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Paper Vs Glass Wine Bottles

Aldi, one of the UK’s leading supermarkets, has recently announced that they will be launching two of their own-label wines in paper bottles rather than the traditional glass. These bottles are a recent innovation in packaging technology, and have been in use for a few years with companies such as When In Rome and The English Vine adopting them, but their increased presence in UK supermarkets represents a significant movement in the packaging industry.

Why are companies interested in adopting this new technology?

The impact of waste and packaging on our environment is quickly becoming a larger part of the UK population’s priorities. Governments have made pledges to achieve various targets to reduce greenhouse gas emissions, and waste is being scrutinised closer than ever. Companies are incentivised to find new ways to reduce their environmental impact across the board, and with this advancement on the table the question has been posed; will paper packaging over glass wine bottles make significant strides?

How is the paper wine bottle achieved on a technical level?

At this point, it is worth noting that the paper wine bottle isn’t strictly made from paper. The inside is comprised of a food-grade plastic pouch. Once the contents of the bottle have been emptied, this plastic pouch needs to be separated from the paper bottle in order to be recycled properly.

This is similar to boxed wine, although the advances in technology have allowed for the wine to be stored in a way that is logistically and aesthetically similar to the iconic bottle that remains so popular. They are available in Bordeaux shaped bottles; the advantages of which you can read more about on the Glassworks International blog. Boxed wine generally suffers from a stigma of being used for lower quality contents compared to glass bottles, which are often adapted to accentuate the prestige of high-quality wines.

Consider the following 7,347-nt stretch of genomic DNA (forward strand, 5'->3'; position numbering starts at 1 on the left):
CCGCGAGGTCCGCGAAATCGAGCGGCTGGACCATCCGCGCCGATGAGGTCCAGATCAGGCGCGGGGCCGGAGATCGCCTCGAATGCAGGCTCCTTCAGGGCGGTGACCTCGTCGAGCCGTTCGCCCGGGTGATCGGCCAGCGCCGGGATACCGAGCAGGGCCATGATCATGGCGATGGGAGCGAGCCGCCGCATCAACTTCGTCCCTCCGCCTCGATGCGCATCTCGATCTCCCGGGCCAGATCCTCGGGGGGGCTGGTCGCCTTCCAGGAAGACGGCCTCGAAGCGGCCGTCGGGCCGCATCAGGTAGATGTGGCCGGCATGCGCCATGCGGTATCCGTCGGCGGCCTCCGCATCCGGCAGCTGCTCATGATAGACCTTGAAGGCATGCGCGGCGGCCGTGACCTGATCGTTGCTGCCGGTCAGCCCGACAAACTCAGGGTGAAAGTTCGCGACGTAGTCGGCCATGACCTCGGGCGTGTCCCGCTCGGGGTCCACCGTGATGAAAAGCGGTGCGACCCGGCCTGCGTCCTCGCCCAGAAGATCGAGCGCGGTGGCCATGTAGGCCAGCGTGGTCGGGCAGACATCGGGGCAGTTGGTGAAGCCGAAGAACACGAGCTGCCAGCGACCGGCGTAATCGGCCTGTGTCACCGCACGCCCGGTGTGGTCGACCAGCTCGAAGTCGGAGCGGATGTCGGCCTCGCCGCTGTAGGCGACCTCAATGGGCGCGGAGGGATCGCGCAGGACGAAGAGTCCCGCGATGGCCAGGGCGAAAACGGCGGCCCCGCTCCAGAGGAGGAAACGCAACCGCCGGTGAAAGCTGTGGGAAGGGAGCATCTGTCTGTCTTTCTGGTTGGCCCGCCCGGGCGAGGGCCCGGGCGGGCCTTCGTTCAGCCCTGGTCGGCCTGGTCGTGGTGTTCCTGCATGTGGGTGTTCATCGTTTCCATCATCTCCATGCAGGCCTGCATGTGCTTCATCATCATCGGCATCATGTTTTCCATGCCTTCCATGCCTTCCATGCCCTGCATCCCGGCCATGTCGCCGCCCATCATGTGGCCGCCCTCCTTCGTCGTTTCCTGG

How does the paper wine bottle compare to the glass wine bottle?

Starting with the similarities, the paper wine bottle accommodates the same shape as its glass counterpart. This allows it to be stored in similar styles and quantities, although the structural integrity of the bottle is weaker than glass. This raises problems for those looking to fill bottles in large volumes, as much investment has been made in machinery tailored to specific glass bottles. Minor deviations from the specifications they have been calibrated to can result in broken bottles and wasted stock. For fillers to adapt to paper wine bottles becoming more popular, there will need to be further investment made in filling technology.

For the contents of the bottles, glass provides a longer shelf life. Paper bottles advise 12 months to consume the contents, whereas glass generally advises 5 years, and if stored in the correct conditions, the wines can be stored for significantly longer. As mentioned previously, once the contents of the bottle are emptied, the consumer must separate the components of the paper wine bottle to recycle it. Such steps are not required for glass, which is still 100% infinitely recyclable and much easier to do so.

Where the paper wine bottle does have an advantage over its glass counterpart is the weight of the packaging. Glass is significantly heavier than the combination of paper and plastic, and where allowances must be made for weight, the paper wine bottle offers a viable solution. This is most likely to affect the distributors more than consumers, as accommodations need to be made when storing and transporting these in large quantities. Whether the weight advantage is enough to swing companies from glass wine bottles to paper wine bottles in volume remains to be seen.

Will the paper bottle continue to gain market share of packaging for wine?

As ever, it is difficult to say for certain what consumers will accept and what they will reject. At Glassworks International, we believe that the advantages offered by glass bottles are still a decisive factor over paper, although we will be keenly monitoring the uptake of the new technology.

Image copyright Aldi Press Centre.

By Grace Barnes


Grace Barnes has been with Glassworks International since 2021, with work covering a variety of sectors of the glass industry. Her specialisms are in logistics and in monitoring industry trends, in particular green initiatives being undertaken both by Glassworks International and by the industry as a whole.


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